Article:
Since I was accepted as a delegate and have become a finalist, I have felt, very simply, better. I have a goal bigger than myself. I stand for a group of women who have been looking for ways to feel magical and beautiful in the midst of this roller coaster. I have never been so grateful to a pageant for giving me something fun to focus on.
By the time I arrive in Toronto in August 2021, I will be 50 years old. I will have survived a pandemic. I will be in better physical health than I was in my last pageant. I will be in a better mental state than I could have predicted a year before. What a year it has been. What a gift to have found something that has brought magic into my life when I needed it.
Mrs. Self Worth – 2019
In late April 2019, I decided to apply to become a contestant in the Miss BC Pageant. This was one of the most unusual things I have ever done! Seriously! When in my life have I ever veered away from my political interests like this before? The more I read about the pageant, the more I liked it! It’s not a beauty pageant, but a leadership pageant that is actually a clever disguise for a Cops for Cancer fundraiser. So, I nervously sent in my application and waited. One interview later, I had been accepted as a contestant in the Mrs. BC category. After that, I began balancing my RVP responsibilities with my pageant training, which was interesting to say the least. (For example: during a week-long union event, I used my time in the evenings to work out and practice some of my pageant skills. Time management is my friend.)
My first task was to find a pageant sponsor. This is an enormous task and not just because there’s a leap of vulnerability involved in asking people for a lot of money. There’s a second issue, which is that the main business who sponsors you is also the name on your pageant sash.
Now just think on all the businesses you know and ask yourself if they truly are what you want your good name associated to. Just think about that for a minute: your name, when called on stage will initially be, “Mrs. [Insert Business Name].” (Or “Miss” or “Miss Teen” if you are in that category.)
Still not sure what I mean? Have a look at this hilarious website with unusual business names and ask yourself which of them you’d like to be known as on stage.
But then I got lucky. I mean really lucky. A friend who owns a coaching and counselling business asked me if I would like to wear her name on stage. I didn’t pause. OH yes I would! And so, I am now Mrs. Self Worth. And frankly, I can’t imagine anything better than this to represent who I am in the Miss BC Pageant.
So what was my pageant platform? It was “blazing a trail for women in the STEM fields.” Women representation in the STEM fields, namely science, technology, engineering, and math, is very low. According to some estimates in Canada, women represent 60% of graduating classes, but only 25% of the paid work force. In BC, that last number is even lower at 10 – 15% representation. There’s a lot of reasons for that and no single solution, but I have taken a stand on the one area that I can help make a difference. Young women look for role models they can follow. When they look into the tech field, there are some women, all marginalized by our gender. To advance, women typically “defeminise” (I may have just made that word up) and become as androgynous as possible, thereby conforming to the male standard of how a tech looks. By remaining true to my own idea of how I like to look, which is very feminine, I become a maverick in my field, but I also blaze a trail for other women to be themselves, which in turn can help pivot a male-dominated industry.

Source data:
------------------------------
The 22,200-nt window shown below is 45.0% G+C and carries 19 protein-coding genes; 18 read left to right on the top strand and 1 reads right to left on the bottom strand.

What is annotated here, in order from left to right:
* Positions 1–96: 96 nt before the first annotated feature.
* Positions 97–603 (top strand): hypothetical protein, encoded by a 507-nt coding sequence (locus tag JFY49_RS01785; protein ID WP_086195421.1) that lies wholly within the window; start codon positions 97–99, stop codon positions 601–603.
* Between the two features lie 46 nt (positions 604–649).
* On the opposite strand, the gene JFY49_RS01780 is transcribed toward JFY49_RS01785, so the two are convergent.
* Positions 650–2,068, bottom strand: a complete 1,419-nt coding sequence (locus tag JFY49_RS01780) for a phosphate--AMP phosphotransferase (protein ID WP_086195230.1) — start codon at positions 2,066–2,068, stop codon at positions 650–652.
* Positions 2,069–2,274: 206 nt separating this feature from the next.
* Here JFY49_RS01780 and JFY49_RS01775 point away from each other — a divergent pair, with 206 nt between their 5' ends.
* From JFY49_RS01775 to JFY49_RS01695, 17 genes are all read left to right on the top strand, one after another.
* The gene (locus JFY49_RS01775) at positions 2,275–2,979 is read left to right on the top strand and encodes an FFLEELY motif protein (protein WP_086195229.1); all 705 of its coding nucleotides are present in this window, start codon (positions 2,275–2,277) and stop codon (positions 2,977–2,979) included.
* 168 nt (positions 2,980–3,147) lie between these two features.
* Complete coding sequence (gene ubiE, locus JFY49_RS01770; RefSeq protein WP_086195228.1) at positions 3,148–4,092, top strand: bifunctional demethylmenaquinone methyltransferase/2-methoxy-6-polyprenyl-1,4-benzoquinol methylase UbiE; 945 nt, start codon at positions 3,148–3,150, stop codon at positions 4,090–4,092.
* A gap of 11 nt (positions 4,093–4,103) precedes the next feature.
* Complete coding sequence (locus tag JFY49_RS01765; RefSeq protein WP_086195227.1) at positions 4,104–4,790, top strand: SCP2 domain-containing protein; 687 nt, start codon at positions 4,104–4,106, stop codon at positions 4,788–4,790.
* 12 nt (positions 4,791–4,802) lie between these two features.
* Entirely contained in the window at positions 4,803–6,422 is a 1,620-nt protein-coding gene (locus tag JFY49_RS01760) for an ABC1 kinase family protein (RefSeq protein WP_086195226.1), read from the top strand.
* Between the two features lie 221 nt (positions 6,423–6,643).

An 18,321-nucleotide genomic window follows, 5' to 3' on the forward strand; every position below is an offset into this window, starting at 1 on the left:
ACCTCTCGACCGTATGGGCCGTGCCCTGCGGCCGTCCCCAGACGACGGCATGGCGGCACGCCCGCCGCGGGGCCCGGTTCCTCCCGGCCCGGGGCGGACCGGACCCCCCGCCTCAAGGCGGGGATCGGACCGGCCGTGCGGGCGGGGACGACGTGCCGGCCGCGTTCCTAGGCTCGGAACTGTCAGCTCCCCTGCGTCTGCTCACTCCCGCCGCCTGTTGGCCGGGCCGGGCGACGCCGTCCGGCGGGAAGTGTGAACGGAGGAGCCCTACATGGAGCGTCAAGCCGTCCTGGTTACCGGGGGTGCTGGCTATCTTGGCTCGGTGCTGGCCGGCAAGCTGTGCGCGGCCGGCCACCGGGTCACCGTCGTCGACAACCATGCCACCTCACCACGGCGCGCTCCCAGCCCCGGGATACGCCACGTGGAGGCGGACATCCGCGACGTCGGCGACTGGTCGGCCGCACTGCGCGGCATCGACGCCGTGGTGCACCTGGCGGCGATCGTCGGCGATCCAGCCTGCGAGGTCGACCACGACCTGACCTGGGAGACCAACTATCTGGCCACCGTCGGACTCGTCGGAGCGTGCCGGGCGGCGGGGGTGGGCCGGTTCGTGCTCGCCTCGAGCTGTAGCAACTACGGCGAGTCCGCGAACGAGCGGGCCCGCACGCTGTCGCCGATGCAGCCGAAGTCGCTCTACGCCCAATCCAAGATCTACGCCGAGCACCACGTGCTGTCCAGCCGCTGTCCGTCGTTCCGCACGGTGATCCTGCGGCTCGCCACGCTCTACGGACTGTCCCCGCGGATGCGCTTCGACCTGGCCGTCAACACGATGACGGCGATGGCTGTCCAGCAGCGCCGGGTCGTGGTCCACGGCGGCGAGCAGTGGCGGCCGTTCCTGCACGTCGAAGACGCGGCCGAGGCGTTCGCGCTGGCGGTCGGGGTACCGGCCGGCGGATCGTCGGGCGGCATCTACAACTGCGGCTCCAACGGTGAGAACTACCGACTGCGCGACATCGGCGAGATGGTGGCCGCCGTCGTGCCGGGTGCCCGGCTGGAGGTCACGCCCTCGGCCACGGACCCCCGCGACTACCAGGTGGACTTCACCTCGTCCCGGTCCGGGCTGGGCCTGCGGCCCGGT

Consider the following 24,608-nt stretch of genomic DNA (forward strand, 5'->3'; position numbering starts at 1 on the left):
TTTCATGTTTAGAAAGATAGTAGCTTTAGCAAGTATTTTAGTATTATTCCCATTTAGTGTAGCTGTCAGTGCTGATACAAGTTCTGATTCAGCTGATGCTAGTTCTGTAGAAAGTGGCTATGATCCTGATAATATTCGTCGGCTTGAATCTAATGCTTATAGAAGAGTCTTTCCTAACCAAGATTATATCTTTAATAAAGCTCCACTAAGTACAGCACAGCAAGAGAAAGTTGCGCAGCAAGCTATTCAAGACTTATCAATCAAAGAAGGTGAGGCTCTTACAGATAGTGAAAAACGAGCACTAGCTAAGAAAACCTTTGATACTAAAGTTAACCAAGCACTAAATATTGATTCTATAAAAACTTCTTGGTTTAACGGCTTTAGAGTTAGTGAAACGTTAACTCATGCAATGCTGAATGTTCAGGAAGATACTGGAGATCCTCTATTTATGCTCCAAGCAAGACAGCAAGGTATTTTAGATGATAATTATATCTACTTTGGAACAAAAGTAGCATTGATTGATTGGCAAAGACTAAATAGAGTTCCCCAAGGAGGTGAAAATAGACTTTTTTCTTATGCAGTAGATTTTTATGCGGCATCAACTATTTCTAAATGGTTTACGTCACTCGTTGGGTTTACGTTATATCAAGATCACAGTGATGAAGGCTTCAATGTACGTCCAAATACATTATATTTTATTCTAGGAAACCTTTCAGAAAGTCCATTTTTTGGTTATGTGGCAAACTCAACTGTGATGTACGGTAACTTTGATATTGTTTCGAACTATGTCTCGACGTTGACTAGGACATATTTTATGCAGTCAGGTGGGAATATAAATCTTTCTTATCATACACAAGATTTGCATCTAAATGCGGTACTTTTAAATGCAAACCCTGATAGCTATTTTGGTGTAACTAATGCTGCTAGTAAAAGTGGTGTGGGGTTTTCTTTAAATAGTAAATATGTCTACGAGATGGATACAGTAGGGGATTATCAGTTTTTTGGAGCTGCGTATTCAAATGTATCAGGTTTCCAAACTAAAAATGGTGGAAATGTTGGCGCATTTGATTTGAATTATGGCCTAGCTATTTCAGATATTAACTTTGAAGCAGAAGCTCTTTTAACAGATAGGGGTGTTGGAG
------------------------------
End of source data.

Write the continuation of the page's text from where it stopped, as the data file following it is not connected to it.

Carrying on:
IT techs as whole are invisible. Yes, really, I mean that. Recently at a union event, we were broken down into job groupings. IT wasn’t on the list. I joined a random job group, group and added “IT” to the job list on the white board in red marker, then drew a female symbol around it. As usually happens, I was the only tech in a room of over a hundred people. So if techs as a group are invisible to the union who not only supports us but has me on the provincial executive, and women as a whole are only 15% of that invisible industry, it’s a bit of a standing dog fight to not be erased entirely. Other than the fact that I feel like the only female tech union activist in the entire labour movement, I’ve now added “Pageant Contestant” to the list. But – why be the same as everyone else when I can be me, right? Right.